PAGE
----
Breast sagging is a common complaint of many women, especially those who have breastfed or lost a significant amount of weight.
Many women experience sagging breasts as they get older even if they have never lost a lot of weight, been pregnant, or breastfed.
Breast tissue is prone to sagging naturally with age, but with some lifestyle changes, sagging can be reduced.
Women's breasts are made up of several different types of tissue that each perform a different function. The various parts of the breasts include the mammary glands, milk ducts, fat tissue, and ligaments.
The size and shape of the breasts depend on the variations in fat and other tissues found in them.
The Cooper ligaments are connecting tissues that support the breasts. As the Cooper ligaments under the breast begin to stretch, tissue moves lower and the breasts appear to droop.
Breasts tend to sag over time on all women, regardless of the size and shape of the breasts. Sagging breasts are measured from the nipple. As the nipple points more and more downward, the amount of sagging increases. In advanced cases, the nipples point directly at the ground.
Different factors may influence how quickly and dramatically breasts start to sag. Some of the most influential factors that increase sagging include smoking, the number of pregnancies a woman has had, the size of the breasts, weight, gravity, genetics, and a significant weight gain or loss.
Women who are postmenopausal or who have collagen deficiencies may experience more pronounced sagging.
Some people believe that breastfeeding causes sagging breasts. However, researchers have suggested that this is a myth. Women who breastfeed do not experience sagging breasts at any greater or faster rate than women who have not breastfed.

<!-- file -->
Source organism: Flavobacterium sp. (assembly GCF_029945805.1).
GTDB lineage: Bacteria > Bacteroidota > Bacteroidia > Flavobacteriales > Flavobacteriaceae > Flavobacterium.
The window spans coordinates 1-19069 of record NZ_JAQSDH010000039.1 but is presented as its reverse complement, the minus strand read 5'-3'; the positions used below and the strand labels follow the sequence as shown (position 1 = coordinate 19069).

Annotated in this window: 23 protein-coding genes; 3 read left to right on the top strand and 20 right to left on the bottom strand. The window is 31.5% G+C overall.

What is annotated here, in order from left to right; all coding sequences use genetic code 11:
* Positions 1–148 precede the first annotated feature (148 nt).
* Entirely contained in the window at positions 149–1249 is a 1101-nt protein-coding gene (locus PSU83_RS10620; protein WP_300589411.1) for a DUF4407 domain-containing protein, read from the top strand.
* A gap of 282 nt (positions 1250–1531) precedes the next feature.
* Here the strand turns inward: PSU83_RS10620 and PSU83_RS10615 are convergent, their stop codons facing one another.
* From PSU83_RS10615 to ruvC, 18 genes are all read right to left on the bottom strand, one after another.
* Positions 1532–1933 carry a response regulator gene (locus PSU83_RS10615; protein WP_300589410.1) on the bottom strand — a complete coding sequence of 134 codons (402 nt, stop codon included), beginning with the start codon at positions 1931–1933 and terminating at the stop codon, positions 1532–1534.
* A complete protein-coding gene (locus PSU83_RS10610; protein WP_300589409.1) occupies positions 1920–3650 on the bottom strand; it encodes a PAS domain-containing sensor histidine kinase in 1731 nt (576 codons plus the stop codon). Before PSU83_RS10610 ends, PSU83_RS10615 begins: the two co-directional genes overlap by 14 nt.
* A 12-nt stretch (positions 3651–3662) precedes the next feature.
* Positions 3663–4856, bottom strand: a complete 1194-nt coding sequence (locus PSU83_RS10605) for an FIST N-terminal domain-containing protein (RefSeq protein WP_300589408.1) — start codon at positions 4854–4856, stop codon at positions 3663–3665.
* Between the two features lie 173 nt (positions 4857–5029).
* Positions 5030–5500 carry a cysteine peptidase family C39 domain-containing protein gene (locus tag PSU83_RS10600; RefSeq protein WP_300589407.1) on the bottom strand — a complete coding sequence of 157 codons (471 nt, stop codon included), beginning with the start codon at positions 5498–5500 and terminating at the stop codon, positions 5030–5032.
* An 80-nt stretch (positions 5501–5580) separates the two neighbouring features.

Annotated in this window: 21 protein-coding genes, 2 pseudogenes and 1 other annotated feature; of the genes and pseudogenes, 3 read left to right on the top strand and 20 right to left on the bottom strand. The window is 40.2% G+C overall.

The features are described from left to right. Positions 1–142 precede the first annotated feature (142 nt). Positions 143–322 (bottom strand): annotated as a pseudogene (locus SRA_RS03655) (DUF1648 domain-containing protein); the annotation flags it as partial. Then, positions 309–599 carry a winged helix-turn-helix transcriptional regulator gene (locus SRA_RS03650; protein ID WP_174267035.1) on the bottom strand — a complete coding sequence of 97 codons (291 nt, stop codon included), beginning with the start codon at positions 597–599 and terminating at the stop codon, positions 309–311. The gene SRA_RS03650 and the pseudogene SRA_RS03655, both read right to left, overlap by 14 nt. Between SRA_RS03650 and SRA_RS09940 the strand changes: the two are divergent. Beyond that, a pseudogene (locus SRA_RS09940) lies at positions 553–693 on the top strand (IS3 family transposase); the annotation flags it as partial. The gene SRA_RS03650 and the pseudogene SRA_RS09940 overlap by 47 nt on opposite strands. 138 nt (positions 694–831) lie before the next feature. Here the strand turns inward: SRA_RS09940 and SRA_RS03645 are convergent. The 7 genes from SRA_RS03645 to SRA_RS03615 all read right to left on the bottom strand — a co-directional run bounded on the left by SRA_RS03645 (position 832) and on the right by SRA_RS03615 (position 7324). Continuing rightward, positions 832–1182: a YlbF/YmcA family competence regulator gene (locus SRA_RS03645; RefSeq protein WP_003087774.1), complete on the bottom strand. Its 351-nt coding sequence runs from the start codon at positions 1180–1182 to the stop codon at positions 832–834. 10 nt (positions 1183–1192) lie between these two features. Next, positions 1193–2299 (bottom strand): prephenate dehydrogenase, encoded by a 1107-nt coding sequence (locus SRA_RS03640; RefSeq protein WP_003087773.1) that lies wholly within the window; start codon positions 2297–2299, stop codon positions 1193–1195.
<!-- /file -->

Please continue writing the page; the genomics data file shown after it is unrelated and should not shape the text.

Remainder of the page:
Others have suggested that wearing a bra may help treat or prevent sagging breasts. However, wearing a bra does not cure or prevent sagging breasts. A good sports bra can, however, help support the breasts during exercise.
At different ages, a woman will experience different degrees of sagging. Several factors influence the degree of sagging in a woman's breasts, at what age sagging starts or becomes noticeable, and how fast the breasts sag.
Teenage girls are the least likely to experience sagging breasts. It is typical for a teenage girl to have just finished developing breasts, so the combined effect of gravity and time have not been long enough to cause significant sagging.
However, overweight teens or teens with larger breasts may experience the start of sagging. Also, teenagers who smoke may be more likely to experience sagging breasts at a younger age.
Genetic factors might also contribute to sagging breasts at a younger age.
Women in their 20s and early 30s are not likely to experience much sagging, although genetic factors may contribute to gradual drooping.
How much sagging a younger woman will experience depends largely on the size of her breasts, weight fluctuations, whether or not she smokes, the amount of vigorous exercise she does, and how many pregnancies she has had.
Contrary to popular belief, breastfeeding likely has no impact on whether or not the breasts will sag. In fact, it is the hormone fluctuations during pregnancy that are mostly responsible for a woman starting to lose the elasticity and support in her breasts.
Women past their 30s are much more likely to experience significant sagging, regardless of risk factors, such as smoking, pregnancies, and overall weight of their breasts.